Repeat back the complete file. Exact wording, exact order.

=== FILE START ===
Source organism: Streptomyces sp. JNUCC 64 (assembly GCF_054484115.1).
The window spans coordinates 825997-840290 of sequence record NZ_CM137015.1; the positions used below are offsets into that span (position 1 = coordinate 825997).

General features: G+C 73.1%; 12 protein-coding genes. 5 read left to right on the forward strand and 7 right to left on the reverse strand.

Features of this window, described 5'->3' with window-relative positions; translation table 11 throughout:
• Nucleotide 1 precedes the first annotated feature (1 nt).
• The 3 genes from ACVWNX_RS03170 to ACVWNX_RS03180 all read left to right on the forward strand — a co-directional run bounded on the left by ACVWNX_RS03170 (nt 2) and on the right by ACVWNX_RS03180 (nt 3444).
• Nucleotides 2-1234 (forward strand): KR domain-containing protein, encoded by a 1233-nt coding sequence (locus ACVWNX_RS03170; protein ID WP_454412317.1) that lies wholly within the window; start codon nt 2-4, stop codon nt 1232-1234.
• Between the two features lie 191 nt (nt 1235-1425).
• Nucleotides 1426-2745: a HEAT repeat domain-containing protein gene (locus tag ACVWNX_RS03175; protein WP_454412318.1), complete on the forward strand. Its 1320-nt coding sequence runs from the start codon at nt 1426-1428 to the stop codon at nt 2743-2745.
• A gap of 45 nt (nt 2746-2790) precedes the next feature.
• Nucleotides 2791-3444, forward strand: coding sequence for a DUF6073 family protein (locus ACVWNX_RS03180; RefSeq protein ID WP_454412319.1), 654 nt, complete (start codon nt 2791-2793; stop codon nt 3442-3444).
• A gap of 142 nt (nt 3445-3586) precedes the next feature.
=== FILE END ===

Source organism: Streptomyces sp. JNUCC 64 (assembly GCF_054484115.1).
The window spans coordinates 825997-840290 of sequence record NZ_CM137015.1; the positions used below are offsets into that span (position 1 = coordinate 825997).

General features: G+C 73.1%; 12 protein-coding genes. 5 read left to right on the forward strand and 7 right to left on the reverse strand.

Features of this window, described 5'->3' with window-relative positions; translation table 11 throughout:
• Nucleotide 1 precedes the first annotated feature (1 nt).
• The 3 genes from ACVWNX_RS03170 to ACVWNX_RS03180 all read left to right on the forward strand — a co-directional run bounded on the left by ACVWNX_RS03170 (nt 2) and on the right by ACVWNX_RS03180 (nt 3444).
• Nucleotides 2-1234 (forward strand): KR domain-containing protein, encoded by a 1233-nt coding sequence (locus ACVWNX_RS03170; protein ID WP_454412317.1) that lies wholly within the window; start codon nt 2-4, stop codon nt 1232-1234.
• Between the two features lie 191 nt (nt 1235-1425).
• Nucleotides 1426-2745: a HEAT repeat domain-containing protein gene (locus tag ACVWNX_RS03175; protein WP_454412318.1), complete on the forward strand. Its 1320-nt coding sequence runs from the start codon at nt 1426-1428 to the stop codon at nt 2743-2745.
• A gap of 45 nt (nt 2746-2790) precedes the next feature.
• Nucleotides 2791-3444, forward strand: coding sequence for a DUF6073 family protein (locus ACVWNX_RS03180; RefSeq protein ID WP_454412319.1), 654 nt, complete (start codon nt 2791-2793; stop codon nt 3442-3444).
• A gap of 142 nt (nt 3445-3586) precedes the next feature.